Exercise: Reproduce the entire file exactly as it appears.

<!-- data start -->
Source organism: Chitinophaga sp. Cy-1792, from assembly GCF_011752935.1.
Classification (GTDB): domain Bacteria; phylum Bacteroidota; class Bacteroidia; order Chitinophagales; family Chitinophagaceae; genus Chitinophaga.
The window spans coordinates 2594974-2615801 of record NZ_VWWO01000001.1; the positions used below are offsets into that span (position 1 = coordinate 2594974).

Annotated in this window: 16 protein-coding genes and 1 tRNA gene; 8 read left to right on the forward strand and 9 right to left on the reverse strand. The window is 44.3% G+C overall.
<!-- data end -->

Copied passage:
Source organism: Chitinophaga sp. Cy-1792, from assembly GCF_011752935.1.
Classification (GTDB): domain Bacteria; phylum Bacteroidota; class Bacteroidia; order Chitinophagales; family Chitinophagaceae; genus Chitinophaga.
The window spans coordinates 2594974-2615801 of record NZ_VWWO01000001.1; the positions used below are offsets into that span (position 1 = coordinate 2594974).

Annotated in this window: 16 protein-coding genes and 1 tRNA gene; 8 read left to right on the forward strand and 9 right to left on the reverse strand. The window is 44.3% G+C overall.